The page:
Then I started thinking how if I had run him over I might have effected the whole population of his species in the area. Maybe this bug was destined to mother of millions… True – if this one was dumb enough to cross the road while thousands of her comrades were in the grassy fields – she probably wasn’t the most brilliant of the bunch, but there is a vulnerability when a single event can knock you out completely. Nassim Taleb call’s these unexpected devastating events “Black Swans”. I highly recommend his books on Randomness.

Of course with bugs they have it all worked out – they presumably diversify their activities and locations enough so that one event wont knock out their population completely.

Recently my cell phone website http://www.younevercall.com was penalized by Google, probably for overly aggressive linking and what we now know was a concerted effort to get the site penalized by a much wealthier competing website. (They actually reported their efforts on Twitter – but that has since been removed…)

YouNeverCall was run over by a Google penalty and appears to be in intensive care – possibly to awaken in a few weeks.

Much like the beetle, our company is set up so that that single event does not end our company – though it does have a big effect.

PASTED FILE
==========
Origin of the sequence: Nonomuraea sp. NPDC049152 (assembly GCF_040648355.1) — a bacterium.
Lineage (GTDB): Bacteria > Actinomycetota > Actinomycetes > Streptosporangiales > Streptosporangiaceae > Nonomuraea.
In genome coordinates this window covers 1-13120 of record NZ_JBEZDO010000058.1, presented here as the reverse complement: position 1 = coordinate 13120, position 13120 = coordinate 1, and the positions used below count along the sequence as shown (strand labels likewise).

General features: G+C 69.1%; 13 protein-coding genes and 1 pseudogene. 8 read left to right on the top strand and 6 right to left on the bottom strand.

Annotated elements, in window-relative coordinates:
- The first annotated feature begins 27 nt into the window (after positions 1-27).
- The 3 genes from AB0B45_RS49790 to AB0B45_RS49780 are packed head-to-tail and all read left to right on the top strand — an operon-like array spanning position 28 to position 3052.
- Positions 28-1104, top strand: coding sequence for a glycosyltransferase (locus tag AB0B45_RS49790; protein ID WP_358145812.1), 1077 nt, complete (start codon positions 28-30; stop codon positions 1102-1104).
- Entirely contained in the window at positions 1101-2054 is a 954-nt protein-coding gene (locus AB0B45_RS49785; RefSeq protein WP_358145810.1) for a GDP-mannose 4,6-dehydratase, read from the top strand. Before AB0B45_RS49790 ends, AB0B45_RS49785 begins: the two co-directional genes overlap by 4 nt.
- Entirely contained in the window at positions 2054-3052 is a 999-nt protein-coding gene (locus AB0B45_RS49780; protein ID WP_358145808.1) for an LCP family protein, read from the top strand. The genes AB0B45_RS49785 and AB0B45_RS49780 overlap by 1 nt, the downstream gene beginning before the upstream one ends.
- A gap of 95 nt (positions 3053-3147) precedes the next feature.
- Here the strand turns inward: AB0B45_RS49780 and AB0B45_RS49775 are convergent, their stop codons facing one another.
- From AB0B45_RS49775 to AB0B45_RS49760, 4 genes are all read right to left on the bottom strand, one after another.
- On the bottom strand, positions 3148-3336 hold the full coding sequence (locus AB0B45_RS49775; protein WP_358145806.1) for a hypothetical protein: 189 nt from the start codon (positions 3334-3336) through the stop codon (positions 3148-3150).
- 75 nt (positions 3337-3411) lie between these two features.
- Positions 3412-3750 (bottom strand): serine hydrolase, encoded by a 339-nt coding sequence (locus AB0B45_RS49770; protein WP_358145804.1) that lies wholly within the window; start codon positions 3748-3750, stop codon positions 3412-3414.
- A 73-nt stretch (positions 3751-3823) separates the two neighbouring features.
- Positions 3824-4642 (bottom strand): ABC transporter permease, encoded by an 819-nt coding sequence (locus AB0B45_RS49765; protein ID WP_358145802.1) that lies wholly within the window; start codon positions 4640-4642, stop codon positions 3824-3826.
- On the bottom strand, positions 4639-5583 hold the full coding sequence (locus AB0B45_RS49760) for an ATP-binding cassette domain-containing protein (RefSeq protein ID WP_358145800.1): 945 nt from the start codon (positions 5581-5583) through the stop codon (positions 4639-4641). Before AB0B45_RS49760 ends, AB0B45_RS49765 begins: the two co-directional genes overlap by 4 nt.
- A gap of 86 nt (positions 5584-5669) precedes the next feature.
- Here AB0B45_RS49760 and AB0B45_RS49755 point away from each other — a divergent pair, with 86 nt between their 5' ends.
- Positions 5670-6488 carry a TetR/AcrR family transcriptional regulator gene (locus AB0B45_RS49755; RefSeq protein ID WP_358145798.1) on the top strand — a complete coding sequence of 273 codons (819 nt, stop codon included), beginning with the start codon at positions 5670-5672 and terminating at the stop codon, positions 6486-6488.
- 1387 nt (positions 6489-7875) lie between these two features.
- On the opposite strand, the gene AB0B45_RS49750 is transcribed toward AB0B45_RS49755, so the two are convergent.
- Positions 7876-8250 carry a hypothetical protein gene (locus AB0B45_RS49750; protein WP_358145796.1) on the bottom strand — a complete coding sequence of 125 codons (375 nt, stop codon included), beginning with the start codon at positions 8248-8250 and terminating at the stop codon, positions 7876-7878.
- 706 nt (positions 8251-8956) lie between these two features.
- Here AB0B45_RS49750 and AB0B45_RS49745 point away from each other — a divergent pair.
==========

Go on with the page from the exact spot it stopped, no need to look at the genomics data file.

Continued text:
To learn from the beetle would mean:

  1. Stopping to rely on lower quality links and sites to aid in SEO
  2. Expect the unexpected – be prepared for the penalty before it comes
  3. Make logical rather than emotional decisions of what to do when crisis strikes.

I think the last one may be the most important one. At each juncture it makes sense to look at the resources: people, websites, available tactics, etc. and make intelligent decisions about where to go next.

This is the third time that YouNeverCall has suffered a penalty over the past 6 years and each time the website and the business as a whole has come out stronger.

I don’t think that can be said for the beetle.

Evolution of the Internet and what it says about us

Recently I was reflecting on how the internet has developed – following roughly the following stages:

  • Libraries and Universities post their information online – Internet as extension of the library
  • Corporations and Organizations build websites – Internet as extension of advertising space